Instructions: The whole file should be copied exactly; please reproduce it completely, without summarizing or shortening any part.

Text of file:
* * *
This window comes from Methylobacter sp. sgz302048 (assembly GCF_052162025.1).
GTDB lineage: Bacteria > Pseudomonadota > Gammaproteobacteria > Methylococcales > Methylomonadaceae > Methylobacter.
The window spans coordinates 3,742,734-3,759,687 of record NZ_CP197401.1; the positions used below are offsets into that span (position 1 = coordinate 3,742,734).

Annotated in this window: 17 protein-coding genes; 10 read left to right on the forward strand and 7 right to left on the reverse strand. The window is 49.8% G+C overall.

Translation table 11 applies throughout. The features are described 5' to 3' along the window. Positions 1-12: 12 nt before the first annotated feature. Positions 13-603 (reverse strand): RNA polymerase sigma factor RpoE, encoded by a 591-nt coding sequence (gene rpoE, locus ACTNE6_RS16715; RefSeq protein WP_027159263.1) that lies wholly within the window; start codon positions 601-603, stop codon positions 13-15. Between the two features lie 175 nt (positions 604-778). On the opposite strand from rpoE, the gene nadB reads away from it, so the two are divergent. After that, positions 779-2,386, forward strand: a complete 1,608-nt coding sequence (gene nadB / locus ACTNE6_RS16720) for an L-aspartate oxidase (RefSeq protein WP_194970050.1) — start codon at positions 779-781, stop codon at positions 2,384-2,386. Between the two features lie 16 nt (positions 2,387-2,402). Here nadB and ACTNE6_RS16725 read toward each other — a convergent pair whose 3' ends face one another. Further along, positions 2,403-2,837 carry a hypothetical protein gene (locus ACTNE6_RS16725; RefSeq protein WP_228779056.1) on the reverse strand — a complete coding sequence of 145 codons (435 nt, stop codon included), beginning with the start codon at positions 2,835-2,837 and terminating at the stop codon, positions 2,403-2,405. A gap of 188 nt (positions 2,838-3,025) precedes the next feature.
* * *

This window comes from Methylobacter sp. sgz302048 (assembly GCF_052162025.1).
GTDB lineage: Bacteria > Pseudomonadota > Gammaproteobacteria > Methylococcales > Methylomonadaceae > Methylobacter.
The window spans coordinates 3,742,734-3,759,687 of record NZ_CP197401.1; the positions used below are offsets into that span (position 1 = coordinate 3,742,734).

Annotated in this window: 17 protein-coding genes; 10 read left to right on the forward strand and 7 right to left on the reverse strand. The window is 49.8% G+C overall.

Translation table 11 applies throughout. The features are described 5' to 3' along the window. Positions 1-12: 12 nt before the first annotated feature. Positions 13-603 (reverse strand): RNA polymerase sigma factor RpoE, encoded by a 591-nt coding sequence (gene rpoE, locus ACTNE6_RS16715; RefSeq protein WP_027159263.1) that lies wholly within the window; start codon positions 601-603, stop codon positions 13-15. Between the two features lie 175 nt (positions 604-778). On the opposite strand from rpoE, the gene nadB reads away from it, so the two are divergent. After that, positions 779-2,386, forward strand: a complete 1,608-nt coding sequence (gene nadB / locus ACTNE6_RS16720) for an L-aspartate oxidase (RefSeq protein WP_194970050.1) — start codon at positions 779-781, stop codon at positions 2,384-2,386. Between the two features lie 16 nt (positions 2,387-2,402). Here nadB and ACTNE6_RS16725 read toward each other — a convergent pair whose 3' ends face one another. Further along, positions 2,403-2,837 carry a hypothetical protein gene (locus ACTNE6_RS16725; RefSeq protein WP_228779056.1) on the reverse strand — a complete coding sequence of 145 codons (435 nt, stop codon included), beginning with the start codon at positions 2,835-2,837 and terminating at the stop codon, positions 2,403-2,405. A gap of 188 nt (positions 2,838-3,025) precedes the next feature.